High-schoolers start 90-kilometer protest march from near Gaza border to Knesset
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High-schoolers start 90-kilometer protest march from near Gaza border to Knesset

‘We’ve lived from war to war all our lives,’ says one 17-year-old organizer. ‘Israel’s leaders can change that’

High school students from the Gaza periphery begin a five-day, 90-kilometer march from Sderot to the Knesset to call for an end to the area's security woes. (YouTube screen capture)
High school students from the Gaza periphery begin a five-day, 90-kilometer march from Sderot to the Knesset to call for an end to the area's security woes. (YouTube screen capture)

High school students from villages and towns near the Gaza border began a protest march toward Jerusalem on Sunday to call attention to the rocket-battered region’s woes.

Over 100 students from grades 10-12 at Shaar Hanegev High School were taking part in the march, which began at the Sapir College campus in Sderot and is slated to last five days and stretch some 90 kilometers, part of it uphill, to Israel’s capital.

The marchers expect to reach Kibbutz Ruhama, some 15 kilometers northeast of Sderot, by Sunday evening. They plan on concluding the march at the Knesset in Jerusalem on Thursday.

“We’re youth from the Gaza border region that decided to act,” 17-year-old Alon Levy, one of the march organizers, told the Haaretz daily. “We want to make our voices heard because we want to see a change. We want our younger siblings to be able to sleep quietly at night.”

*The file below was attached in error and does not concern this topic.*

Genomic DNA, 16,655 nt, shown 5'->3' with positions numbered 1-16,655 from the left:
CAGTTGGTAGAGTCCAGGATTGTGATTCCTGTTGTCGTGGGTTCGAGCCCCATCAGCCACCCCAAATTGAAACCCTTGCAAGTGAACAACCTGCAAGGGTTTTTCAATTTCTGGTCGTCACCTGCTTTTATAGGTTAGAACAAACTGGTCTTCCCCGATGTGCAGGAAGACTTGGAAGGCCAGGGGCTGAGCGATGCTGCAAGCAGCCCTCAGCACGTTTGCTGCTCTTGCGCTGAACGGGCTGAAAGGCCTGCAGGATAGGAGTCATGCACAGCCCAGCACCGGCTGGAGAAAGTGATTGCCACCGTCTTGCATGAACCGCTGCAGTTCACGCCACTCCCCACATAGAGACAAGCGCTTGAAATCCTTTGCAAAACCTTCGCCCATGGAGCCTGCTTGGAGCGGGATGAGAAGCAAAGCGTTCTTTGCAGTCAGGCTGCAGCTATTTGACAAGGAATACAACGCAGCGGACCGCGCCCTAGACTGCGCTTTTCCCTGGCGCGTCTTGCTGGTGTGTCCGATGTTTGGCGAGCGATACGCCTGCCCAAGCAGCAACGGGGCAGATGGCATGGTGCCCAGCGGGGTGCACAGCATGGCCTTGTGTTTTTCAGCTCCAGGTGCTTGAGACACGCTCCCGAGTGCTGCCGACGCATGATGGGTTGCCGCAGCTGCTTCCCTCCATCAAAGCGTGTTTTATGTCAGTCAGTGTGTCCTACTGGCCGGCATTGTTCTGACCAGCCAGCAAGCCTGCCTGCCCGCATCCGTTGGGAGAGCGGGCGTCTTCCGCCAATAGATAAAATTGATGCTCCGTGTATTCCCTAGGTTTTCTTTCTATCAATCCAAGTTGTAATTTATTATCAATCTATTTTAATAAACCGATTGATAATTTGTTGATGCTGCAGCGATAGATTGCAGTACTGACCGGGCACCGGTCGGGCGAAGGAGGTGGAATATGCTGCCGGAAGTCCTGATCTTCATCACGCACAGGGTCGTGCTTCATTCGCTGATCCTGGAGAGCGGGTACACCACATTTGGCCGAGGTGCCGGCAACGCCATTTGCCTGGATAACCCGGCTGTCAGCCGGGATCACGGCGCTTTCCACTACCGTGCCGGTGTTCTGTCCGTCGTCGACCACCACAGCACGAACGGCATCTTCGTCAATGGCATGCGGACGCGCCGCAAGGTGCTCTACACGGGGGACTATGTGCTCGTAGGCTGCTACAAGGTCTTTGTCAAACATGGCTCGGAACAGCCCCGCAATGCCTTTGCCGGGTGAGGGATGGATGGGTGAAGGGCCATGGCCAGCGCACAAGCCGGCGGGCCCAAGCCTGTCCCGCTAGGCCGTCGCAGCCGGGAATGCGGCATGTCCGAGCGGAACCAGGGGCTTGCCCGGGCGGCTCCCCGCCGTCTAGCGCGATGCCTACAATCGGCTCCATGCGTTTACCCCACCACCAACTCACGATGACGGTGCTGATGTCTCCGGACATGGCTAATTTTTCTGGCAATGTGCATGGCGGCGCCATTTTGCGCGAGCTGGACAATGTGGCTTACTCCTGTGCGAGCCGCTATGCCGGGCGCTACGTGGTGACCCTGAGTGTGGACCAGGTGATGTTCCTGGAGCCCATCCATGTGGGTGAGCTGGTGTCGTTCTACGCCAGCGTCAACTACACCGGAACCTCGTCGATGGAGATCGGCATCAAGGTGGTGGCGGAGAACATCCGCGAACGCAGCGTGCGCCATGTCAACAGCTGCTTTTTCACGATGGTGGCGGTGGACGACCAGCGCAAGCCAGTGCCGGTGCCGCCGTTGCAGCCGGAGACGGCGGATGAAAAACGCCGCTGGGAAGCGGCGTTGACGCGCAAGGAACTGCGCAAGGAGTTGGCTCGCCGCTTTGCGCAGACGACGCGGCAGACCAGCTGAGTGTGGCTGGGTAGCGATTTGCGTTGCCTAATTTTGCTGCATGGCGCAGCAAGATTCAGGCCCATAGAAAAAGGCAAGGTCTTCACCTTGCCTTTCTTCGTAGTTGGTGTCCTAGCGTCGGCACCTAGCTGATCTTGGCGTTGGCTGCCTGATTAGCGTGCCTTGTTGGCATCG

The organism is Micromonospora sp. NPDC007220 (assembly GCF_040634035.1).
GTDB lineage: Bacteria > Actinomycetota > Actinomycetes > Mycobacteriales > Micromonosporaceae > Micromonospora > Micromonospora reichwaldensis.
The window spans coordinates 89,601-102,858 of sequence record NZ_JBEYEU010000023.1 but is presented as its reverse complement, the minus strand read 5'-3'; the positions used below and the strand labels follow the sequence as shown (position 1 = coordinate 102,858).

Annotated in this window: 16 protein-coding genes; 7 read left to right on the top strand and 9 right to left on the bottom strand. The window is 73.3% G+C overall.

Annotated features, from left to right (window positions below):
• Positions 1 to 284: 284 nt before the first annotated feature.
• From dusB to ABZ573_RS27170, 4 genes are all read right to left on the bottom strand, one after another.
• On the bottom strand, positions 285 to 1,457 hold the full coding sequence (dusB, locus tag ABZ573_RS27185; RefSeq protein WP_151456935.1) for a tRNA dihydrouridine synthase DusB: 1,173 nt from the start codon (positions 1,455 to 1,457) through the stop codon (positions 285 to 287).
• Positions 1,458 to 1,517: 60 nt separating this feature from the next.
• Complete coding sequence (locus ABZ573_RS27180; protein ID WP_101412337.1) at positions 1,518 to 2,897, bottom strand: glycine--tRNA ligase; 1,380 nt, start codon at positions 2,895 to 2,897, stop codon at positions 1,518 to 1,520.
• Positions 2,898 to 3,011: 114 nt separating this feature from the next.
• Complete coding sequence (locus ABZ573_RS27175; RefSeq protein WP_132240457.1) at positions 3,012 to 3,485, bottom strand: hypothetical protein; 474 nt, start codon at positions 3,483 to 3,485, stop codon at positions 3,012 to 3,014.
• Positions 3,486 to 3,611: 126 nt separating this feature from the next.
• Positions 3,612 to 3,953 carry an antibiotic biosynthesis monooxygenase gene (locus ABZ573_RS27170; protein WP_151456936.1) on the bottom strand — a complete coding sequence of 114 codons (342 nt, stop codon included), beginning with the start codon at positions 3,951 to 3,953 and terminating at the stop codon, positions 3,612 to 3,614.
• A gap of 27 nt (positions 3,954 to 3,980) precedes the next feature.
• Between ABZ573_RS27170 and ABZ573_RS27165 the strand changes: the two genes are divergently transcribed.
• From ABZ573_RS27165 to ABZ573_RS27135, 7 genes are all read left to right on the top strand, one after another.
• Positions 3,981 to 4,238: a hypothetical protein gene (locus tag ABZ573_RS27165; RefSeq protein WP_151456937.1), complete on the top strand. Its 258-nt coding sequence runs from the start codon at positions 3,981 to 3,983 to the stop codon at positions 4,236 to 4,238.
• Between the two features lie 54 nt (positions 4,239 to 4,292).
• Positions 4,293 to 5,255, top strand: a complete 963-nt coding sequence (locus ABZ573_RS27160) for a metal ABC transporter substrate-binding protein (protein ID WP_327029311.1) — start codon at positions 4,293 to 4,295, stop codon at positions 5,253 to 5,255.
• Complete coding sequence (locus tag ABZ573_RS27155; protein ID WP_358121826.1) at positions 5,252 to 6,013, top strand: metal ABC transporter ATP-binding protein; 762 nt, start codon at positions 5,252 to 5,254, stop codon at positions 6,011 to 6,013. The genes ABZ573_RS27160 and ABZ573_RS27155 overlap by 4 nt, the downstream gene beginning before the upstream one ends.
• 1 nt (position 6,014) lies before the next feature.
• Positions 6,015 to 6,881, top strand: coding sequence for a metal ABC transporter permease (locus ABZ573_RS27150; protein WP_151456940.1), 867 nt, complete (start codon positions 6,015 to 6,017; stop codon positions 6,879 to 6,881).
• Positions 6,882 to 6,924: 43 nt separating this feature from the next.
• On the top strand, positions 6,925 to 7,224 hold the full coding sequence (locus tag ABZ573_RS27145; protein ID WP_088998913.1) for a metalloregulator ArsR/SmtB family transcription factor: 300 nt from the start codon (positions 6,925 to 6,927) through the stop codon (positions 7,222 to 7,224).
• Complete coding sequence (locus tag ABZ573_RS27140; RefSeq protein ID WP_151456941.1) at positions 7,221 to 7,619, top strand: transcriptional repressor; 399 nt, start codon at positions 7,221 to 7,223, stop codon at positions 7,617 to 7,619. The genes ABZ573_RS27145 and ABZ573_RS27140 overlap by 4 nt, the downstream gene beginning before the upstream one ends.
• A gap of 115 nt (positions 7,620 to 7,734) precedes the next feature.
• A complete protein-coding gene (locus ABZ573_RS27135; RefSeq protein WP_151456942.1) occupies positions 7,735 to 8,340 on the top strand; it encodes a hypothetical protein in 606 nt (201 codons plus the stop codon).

Marchers will wear shirts that read “Let us grow up in peace.”

The Education Ministry is not formally endorsing the march, which is being held at the expense of studies, but one teacher told the Ynet news site, “This protest is [the students’] initiative, something they started. We can’t stop them.”

High school students from the Gaza periphery on a five-day, 90-kilometer march from Sderot to the Knesset to call for an end to the area’s security woes. (YouTube screen capture)

“We’ve lived from war to war all our lives. Israel’s leaders can change that, so we’re marching to the Knesset to raise awareness of what’s happening here, to tell our story, as young people who are coping with this difficult security situation,” 17-year-old Nevo Dan told Ynet.

The march is part of a series of protests launched by residents in the region over what they have depicted as government inaction in response to rocket fire from Gaza.

A demonstration organized by schoolchildren Sunday in the Eshkol Regional Council saw signs protesting the insecurity many residents feel. One sign read, “Bibi [Netanyahu], wake up! The south is burning.”

A group of residents also briefly blocked trucks headed for the Kerem Shalom crossing into Gaza.

The recurring bouts of rocket fire from Gaza began 17 years ago, during the early years of the Second Intifada. The high school students marching to Jerusalem this week have known no other reality.

The students spent the weekend planning their route and gathering supplies, and will be met along the way by volunteers and supportive parents.

The protest comes as Palestinian, Israeli and Egyptian officials have indicated in recent days that Israel and Hamas are close to reaching an agreement on a three-year ceasefire that would see an end to rocket fire, incendiary balloon launches and violent border protests on the Gazan side in exchange for a partial easing of the Israeli-Egyptian blockade of the territory.

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